From Gospel Choir to Gospel Community

Planting a church in Japan with gospel music


For the last few years, we’ve been planting a church in Tokyo with the help of Whoopi Goldberg and the sisters!

It all started more than a decade ago, when a movie featuring Whoopi Goldberg as a choir director took Japan by storm. God, in His omnipotence, used the movie Sister Act 2 to kick off a “black gospel” boom in Japan. Thousands of Japanese formed choirs to sing “O Happy Day.” Of course, the choir members seldom spoke English, so they had little idea of the meaning of the songs they sang—but they loved the music.

We started our first gospel choir more than 10 years ago (see alife, January 1, 2011, “Beyond Sister Act”). My wife, Evangeline, and I were serving in a young church on the north side of Tokyo and struggling with how to reach neighborhood children, 99 percent of whom did not know Christ. Evangeline suggested using gospel music.

We put an ad in the newspaper: “Children’s Black Gospel Choir. Sunday morning. 9:00. Sengendai Christian Church.” The next week, we had 20 new children in Sunday school—accompanied by 20 parents sitting in the back, making sure everything was OK. Of course, none of them had been in a church before.

That first Sunday, we sang everyone’s favorite, an eighteenth century hymn given a gospel arrangement by Edwin Hawkins in the late 1960s: “O happy day, when Jesus washed my sins away.” Although we would be singing in English, we translated the lyrics into Japanese and explained the song. Then the Sunday school teachers told a Bible story that introduced the children to Jesus.

At the end of the spring Sunday school term, the children gave a concert. In addition to “O Happy Day,” we had taught the kids “Swing Low,” “Joshua Fought the Battle of Jericho” and several other gospel classics. With 20 cute children on the stage, 170 people joined our church of 30! When the concert was over, the parents asked if we would start an adult choir for them.

Afterward, requests to teach gospel music flooded in. Soon, we had more requests to direct gospel choirs—from community centers, schools, even a university—than we could possibly meet.

Through music, God has opened the doors to introduce Japanese people to Jesus Christ. As we sing, the choir members naturally want to know more. “Who is this Jesus?” they ask. Great question! So we tell them, and He begins His work in their hearts.

We had been blessed by the response at the Sengendai church. But we wondered, Could music be the key to planting a church in Japan?

Four years ago, we returned to the Tokyo metro area to start a new church. We had no building and no contacts—just a metropolitan area of 30 million people who needed Christ. We planted seeds by starting gospel choirs in various places—trusting that God would connect us with the people through whom He would build a new congregation.

We prayed. Many of you prayed. And God worked.

First came a phone call from a believer who had formed a choir to intentionally spread the good news in her neighborhood. At her request, we began directing the Grapevine Gospel Choir, and soon God began connecting us with others: a young man who was interested in Christ, but would not go to a church; an unsaved grandmother; a husband of one of the choir members.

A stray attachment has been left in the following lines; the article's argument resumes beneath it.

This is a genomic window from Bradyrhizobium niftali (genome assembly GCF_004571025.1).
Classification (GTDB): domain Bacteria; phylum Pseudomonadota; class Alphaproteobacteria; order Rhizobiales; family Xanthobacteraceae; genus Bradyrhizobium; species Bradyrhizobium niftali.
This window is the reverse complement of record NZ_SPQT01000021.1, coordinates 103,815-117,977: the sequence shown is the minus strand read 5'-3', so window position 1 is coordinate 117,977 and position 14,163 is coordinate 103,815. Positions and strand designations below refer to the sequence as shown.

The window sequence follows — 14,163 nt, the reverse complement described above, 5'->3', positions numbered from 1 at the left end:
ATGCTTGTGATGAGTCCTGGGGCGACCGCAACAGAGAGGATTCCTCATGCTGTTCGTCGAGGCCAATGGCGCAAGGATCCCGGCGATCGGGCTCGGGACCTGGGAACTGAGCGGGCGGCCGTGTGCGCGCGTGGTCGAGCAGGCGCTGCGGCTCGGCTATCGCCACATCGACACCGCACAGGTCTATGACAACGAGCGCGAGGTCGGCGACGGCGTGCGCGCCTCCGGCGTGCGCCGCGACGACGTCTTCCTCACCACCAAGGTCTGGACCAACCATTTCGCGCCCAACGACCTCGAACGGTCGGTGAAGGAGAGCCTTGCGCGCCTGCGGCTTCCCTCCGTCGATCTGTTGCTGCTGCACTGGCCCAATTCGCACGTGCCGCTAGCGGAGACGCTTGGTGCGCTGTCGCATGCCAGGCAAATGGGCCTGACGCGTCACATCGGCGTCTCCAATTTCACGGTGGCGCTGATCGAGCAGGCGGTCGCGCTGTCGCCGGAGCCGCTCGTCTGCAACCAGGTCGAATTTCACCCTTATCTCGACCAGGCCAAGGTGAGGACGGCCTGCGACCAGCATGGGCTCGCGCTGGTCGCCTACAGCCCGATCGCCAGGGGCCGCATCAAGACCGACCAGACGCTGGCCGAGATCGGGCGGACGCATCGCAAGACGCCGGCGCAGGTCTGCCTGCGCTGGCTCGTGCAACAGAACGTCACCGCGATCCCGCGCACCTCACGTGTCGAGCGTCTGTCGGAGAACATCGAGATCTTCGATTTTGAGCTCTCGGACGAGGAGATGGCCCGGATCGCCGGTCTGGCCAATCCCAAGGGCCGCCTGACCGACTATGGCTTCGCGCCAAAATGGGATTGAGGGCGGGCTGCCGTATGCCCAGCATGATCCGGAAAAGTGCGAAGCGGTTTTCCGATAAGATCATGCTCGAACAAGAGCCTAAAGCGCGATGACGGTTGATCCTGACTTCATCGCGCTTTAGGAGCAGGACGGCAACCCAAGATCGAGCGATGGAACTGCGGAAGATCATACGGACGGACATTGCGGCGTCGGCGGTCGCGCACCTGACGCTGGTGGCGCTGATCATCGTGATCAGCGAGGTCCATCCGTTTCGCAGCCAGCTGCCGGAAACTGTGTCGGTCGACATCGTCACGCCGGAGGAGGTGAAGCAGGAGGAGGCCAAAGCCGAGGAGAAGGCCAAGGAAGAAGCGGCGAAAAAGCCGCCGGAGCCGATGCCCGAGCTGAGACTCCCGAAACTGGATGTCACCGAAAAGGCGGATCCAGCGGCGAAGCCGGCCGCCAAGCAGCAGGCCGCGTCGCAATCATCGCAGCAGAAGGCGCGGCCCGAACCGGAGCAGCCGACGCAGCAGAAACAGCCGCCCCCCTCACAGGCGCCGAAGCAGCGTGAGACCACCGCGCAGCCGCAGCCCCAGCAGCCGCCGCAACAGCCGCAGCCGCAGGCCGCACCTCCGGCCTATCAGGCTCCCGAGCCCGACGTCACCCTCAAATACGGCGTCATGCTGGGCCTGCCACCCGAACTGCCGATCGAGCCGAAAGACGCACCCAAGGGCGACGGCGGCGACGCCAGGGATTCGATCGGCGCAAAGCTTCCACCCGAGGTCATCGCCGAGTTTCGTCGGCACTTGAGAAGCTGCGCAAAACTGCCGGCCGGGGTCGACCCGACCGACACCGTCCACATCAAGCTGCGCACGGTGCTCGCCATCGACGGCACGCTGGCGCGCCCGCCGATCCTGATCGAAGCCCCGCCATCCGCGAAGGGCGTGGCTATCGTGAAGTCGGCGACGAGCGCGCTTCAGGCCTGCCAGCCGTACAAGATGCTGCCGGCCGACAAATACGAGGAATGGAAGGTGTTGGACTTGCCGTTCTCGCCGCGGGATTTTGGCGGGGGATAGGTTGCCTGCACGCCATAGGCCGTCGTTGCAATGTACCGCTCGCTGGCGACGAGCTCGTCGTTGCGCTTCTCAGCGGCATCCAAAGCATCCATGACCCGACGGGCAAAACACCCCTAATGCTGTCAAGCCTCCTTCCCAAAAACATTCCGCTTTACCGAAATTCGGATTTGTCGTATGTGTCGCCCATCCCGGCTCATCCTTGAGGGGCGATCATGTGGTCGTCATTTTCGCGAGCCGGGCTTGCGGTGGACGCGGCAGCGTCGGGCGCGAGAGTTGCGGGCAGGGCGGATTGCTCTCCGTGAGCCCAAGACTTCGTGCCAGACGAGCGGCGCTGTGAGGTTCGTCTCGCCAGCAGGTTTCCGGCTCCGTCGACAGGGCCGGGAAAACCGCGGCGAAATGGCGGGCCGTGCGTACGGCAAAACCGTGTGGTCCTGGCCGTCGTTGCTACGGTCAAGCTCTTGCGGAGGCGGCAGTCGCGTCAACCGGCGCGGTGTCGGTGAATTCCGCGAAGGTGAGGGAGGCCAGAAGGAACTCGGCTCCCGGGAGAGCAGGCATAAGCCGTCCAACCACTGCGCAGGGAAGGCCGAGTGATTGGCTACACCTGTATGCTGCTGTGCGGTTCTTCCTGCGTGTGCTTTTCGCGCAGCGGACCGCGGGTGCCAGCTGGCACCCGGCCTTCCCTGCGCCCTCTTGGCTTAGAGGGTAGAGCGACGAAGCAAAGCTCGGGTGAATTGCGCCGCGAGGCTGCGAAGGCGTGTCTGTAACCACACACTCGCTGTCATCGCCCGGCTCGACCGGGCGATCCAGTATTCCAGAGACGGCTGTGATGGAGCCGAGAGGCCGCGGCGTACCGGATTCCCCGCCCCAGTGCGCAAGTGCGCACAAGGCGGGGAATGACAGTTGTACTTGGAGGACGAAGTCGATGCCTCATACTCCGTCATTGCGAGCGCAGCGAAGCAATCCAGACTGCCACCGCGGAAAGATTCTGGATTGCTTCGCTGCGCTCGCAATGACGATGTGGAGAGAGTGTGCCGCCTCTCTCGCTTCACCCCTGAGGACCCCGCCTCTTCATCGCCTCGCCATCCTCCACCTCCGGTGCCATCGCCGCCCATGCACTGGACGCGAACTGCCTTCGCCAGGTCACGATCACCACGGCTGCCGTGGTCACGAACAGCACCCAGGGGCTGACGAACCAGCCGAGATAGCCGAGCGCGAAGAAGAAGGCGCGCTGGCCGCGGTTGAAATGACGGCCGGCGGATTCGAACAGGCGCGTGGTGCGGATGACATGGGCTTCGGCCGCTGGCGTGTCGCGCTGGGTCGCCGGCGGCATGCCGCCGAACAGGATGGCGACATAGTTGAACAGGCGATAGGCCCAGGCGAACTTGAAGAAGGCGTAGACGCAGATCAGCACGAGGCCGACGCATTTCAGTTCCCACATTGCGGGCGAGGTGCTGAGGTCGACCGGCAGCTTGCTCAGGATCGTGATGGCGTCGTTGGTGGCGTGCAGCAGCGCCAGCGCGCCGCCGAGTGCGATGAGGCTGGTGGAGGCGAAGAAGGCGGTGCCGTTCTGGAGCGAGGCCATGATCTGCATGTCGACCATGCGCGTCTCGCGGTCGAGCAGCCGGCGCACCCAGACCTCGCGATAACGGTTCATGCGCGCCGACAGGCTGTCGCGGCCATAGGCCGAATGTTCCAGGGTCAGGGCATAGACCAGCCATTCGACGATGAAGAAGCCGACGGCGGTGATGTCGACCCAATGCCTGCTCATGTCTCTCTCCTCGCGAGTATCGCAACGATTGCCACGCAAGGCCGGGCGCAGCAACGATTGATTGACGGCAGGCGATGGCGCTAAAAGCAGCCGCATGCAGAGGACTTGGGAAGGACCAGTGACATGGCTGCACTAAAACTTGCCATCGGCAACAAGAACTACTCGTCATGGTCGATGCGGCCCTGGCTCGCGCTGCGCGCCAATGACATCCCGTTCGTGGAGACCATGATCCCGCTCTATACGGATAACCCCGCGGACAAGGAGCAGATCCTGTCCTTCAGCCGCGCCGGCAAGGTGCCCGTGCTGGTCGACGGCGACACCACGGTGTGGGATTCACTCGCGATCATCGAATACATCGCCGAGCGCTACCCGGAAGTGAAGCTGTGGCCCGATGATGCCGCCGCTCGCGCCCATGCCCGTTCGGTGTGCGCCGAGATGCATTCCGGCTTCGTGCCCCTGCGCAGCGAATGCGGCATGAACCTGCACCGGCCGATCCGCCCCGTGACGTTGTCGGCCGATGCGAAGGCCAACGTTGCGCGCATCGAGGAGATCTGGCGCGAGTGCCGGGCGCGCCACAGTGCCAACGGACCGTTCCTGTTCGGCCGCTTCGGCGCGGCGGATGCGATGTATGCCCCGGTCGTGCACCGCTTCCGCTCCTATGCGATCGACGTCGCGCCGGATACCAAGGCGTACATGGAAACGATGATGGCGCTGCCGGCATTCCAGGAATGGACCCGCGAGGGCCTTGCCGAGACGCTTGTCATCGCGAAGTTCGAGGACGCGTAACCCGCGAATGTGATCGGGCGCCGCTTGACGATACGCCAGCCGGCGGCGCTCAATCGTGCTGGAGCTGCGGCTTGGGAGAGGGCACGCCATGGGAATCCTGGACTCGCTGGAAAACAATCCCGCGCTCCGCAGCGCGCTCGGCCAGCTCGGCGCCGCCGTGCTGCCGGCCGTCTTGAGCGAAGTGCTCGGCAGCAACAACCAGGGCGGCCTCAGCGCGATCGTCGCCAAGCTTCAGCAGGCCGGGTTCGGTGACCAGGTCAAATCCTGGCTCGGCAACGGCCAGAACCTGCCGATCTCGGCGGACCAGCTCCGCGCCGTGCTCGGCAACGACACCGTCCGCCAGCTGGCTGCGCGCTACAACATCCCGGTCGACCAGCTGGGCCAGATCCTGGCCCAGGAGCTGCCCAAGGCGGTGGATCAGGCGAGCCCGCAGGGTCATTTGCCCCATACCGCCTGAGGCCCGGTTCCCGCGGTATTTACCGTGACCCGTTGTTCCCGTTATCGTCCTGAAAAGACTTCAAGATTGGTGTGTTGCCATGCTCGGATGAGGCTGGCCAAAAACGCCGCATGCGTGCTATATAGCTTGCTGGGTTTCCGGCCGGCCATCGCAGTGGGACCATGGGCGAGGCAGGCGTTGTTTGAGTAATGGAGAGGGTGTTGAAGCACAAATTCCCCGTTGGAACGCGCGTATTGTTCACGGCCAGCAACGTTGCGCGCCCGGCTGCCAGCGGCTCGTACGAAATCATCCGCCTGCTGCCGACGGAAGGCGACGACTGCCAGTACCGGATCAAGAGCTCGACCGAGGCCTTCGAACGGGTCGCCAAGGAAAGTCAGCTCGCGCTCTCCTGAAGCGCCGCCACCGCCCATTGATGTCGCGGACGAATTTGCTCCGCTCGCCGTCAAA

Next, we started a worship time in our living room, and God continued to raise interest in our new church among other choir members. One woman, not yet a follower of Christ, began coming regularly and bringing friends with her. “I’m not a Christian,” she would tell them, “but I go to a Christian church and you should come with me.” And she would show up on Sunday morning with a new visitor!

Choir members introduced friends who introduced their friends. A husband was saved. A grandma found Christ. A young man who had once prayed a prayer but had never gone to church or read his Bible began to grow in his faith. Slowly God birthed a new community of believers in Japan—Crossroad Chapel Yanasegawa—a gospel community born out of gospel choirs.

Nine months after we publicly launched Crossroad Chapel, it was time for our family to return to the United States for a one-year home assignment. At our last service before we left, we noted that 16 of the 20 worshipers had come to the church through gospel choir ministries—either by being directly involved in a choir or being invited by a choir member.

In July, we returned from home assignment to a church that is doing well. We rent a room for “Gospel Kids” and worship on Sunday mornings, but for Bible studies, choirs and other outreaches, we meet in many places—a community center, coffee shops, even our living room. And at the end of September, the non-Christian woman who regularly brought her friends and neighbors to fellowship with us prayed to receive Jesus as her Savior.

We look back with astonishment and praise. Never would we have imagined that God would use a secular movie and a gospel music boom in Japan to plant a church, but that is what He has done!

Today, thousands around Japan are hearing for the first time the good news of Christ: “O happy day, when Jesus washed my sins away!”

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